Nature is therapeutic and revitalizing, it can provide almost unreal and transcendent experiences. It can change our lives and add numerous benefits is we embrace it as our lifestyle (as much as we can due to our commitments, work etc). But it can turn into our enemy in a second and work against us is we don`t get prepared!
The purpose of this text is to provide basic education and understanding of how to prevent the most common inconveniences in Nature. If you have any experiences or questions, feel more than welcome to contact me at any time. Also, in this text, I will focus only on the most common dangers in Nature.
Dangers can be divided into objective (the ones that we can`t affect such as weather, terrain, shortness of the day, temperature) and subjective– the ones which we tend to prevent.
In case of any serious accidents, Emergency Services (Mountain Rescue Team) should be contacted immediately, by phoning or messaging 999 or 112. Those two numbers are the same, 112 is a European number that you can use anywhere in the Eu. Both numbers are free of charge.
Not fit enough– never allow this to stop you as the fitness is cumulative- do start easy. Build up your fitness shape gradually and stretch after the exercise for 5, 6 minutes. Two exercises of 30 minutes are better than one intense of 60.
Know where you go– as a beginner, you don`t need to know to read the map to go to Nature. Make sure you don`t go alone and always know how to get back to the car. Different apps are available to track where you go, so you can easily return to the starting point (Wikiloc, Endomondo, OS Maps, Strava, etc).
Eat and drink– make sure you have a good and caloric snack with you and enough water (how much is really individual question). Have some nuts, protein bars, a sandwich, chocolate bar, etc. A good caloric breakfast is very important, such as oats with fruit and honey that will give you a lot of energy.
Adequate clothes– layers, layers! You should always feel slightly cold before you start walking as you will get warm very soon. You need to be able to put or take the layer off quickly if needed. In the beginning, do not worry about brands and expensive clothes, as for a forest walk, the clothes you already have are just good enough.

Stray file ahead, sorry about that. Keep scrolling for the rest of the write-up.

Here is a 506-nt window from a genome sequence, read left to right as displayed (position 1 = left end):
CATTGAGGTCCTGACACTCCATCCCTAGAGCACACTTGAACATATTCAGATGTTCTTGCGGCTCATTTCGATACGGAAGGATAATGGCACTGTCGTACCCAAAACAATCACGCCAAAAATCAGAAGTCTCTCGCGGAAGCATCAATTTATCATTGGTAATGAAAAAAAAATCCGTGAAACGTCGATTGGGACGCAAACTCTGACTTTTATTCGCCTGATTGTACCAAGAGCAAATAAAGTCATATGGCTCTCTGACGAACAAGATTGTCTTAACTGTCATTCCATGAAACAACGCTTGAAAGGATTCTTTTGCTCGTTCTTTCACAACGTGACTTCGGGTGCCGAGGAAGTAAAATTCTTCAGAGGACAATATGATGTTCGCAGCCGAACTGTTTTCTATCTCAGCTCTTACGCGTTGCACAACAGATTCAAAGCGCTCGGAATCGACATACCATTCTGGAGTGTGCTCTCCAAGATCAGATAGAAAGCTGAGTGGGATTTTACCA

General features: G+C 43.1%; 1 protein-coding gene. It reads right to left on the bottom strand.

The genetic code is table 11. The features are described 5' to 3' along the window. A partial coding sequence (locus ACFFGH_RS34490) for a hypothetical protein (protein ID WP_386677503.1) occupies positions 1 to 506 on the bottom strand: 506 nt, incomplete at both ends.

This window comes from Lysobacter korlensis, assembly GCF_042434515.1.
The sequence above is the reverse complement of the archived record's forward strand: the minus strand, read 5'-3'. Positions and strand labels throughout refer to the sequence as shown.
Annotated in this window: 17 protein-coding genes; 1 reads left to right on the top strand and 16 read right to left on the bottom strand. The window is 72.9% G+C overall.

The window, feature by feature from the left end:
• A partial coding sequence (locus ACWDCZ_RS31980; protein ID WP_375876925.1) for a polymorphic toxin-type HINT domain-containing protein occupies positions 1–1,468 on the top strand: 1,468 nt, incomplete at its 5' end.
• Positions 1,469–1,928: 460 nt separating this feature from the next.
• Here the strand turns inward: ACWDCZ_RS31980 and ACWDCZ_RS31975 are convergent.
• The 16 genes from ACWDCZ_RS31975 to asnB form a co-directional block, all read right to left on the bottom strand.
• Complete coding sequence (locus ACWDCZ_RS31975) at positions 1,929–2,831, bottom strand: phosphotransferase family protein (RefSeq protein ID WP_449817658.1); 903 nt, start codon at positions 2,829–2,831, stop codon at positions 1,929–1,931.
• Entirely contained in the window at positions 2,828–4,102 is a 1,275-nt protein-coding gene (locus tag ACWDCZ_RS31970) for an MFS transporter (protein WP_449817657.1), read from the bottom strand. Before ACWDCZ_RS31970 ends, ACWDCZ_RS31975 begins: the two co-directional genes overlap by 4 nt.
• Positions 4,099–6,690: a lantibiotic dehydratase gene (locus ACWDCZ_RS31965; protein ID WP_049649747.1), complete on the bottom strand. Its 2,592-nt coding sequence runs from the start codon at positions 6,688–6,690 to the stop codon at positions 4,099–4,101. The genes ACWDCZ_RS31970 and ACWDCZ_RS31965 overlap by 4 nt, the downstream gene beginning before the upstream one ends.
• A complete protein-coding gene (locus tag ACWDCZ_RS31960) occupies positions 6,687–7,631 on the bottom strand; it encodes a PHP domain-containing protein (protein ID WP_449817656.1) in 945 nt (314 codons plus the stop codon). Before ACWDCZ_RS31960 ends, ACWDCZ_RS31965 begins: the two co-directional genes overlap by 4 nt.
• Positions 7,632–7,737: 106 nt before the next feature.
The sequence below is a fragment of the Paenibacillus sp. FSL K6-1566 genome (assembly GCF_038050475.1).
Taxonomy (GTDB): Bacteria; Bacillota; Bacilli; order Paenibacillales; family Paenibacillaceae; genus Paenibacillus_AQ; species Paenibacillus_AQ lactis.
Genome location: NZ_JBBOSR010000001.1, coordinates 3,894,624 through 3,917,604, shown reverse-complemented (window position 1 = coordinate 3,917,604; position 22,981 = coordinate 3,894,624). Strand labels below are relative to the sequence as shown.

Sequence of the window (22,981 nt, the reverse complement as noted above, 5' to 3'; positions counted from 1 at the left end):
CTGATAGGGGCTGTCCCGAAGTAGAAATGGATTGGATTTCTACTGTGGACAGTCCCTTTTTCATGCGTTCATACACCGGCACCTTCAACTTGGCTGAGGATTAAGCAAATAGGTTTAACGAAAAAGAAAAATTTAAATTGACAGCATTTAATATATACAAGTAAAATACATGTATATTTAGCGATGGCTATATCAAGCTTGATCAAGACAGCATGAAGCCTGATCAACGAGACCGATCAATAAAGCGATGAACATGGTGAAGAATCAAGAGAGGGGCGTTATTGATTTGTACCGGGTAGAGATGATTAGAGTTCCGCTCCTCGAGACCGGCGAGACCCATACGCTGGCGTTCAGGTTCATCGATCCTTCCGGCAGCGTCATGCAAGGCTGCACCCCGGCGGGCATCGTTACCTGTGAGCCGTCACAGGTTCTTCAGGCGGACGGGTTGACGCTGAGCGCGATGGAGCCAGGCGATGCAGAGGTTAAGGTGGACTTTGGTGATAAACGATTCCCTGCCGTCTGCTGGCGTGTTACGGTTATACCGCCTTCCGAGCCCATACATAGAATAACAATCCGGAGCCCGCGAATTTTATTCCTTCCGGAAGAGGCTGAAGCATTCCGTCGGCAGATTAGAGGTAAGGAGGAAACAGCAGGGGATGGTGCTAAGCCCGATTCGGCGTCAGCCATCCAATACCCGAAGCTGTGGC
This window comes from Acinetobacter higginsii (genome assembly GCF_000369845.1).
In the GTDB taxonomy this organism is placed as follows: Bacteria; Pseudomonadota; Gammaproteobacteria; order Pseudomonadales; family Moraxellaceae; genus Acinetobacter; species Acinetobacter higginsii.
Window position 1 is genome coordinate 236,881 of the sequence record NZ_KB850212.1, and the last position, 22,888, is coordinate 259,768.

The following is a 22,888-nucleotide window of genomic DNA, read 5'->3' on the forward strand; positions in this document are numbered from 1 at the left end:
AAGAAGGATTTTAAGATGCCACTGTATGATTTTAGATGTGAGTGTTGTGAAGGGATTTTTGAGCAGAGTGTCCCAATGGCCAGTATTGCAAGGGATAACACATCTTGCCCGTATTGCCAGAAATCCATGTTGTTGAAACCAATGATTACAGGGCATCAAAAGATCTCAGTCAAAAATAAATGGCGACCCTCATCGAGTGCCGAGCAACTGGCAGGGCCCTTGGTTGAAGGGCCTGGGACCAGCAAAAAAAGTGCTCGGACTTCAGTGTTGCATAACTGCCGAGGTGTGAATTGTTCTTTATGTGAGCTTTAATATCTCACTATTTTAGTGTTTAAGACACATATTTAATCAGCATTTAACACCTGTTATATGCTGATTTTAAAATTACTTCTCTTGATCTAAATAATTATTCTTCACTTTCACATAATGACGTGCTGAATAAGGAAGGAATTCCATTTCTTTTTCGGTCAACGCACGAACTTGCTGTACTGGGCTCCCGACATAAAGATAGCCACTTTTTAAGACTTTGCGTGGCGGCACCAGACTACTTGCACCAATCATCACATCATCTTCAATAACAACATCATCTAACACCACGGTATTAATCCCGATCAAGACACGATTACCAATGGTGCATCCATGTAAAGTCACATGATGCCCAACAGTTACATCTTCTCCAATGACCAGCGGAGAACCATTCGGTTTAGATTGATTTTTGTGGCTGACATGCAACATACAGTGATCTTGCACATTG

Sunstroke– never expose yourself to Sun too long without sun cream. Your skin will gradually get used to Sun rays as you spend more time outdoors. If you get one, hydrate, cool your body down, and contact your doctor.
Ticks– they live in grass and forests and can transfer serious diseases such as Meningitis and Lyme disease. Different repellent products are available on the market. The golden rule is to take the clothes off upon your return home and check your body (they can walk and search for the best spot for over 12 hours). Research your local area and read how potentially dangerous it is. If you end up with the tick, do not pull it out, don`t burn it, do not soak it in oil. Simply stop panicking, focus, take a toothpick, and start turning the tick in any direction, it does not have a thread. As you turn it, make sure that its body doesn`t turn back into the previous position. By turning it, it will simply come out. Sensitize and monitor the spot- any irregularities, contact your GP immediately. You can also buy different small devices for taking the ticks out.
Getting wet– make sure you don`t get cold and always have a spare clothes, socks and trainers in your car. And a small umbrella in your rucksack.
Hay fever- you might get a reaction in the forest or Nature, have your antihistamine tablets and do tell your guide if you suffer from any allergies (Sun, pollen etc).
Blister– the worst enemy on the walk, according to experienced long-distance walkers. Your guide should have some plasters and extra socks might help. Do not push the walk if you get one, it will just get worst.
Weather– always use a few forecasts and make your judgement. The weather can change quickly and affect your safety (such as rain, fog, temperature changes etc).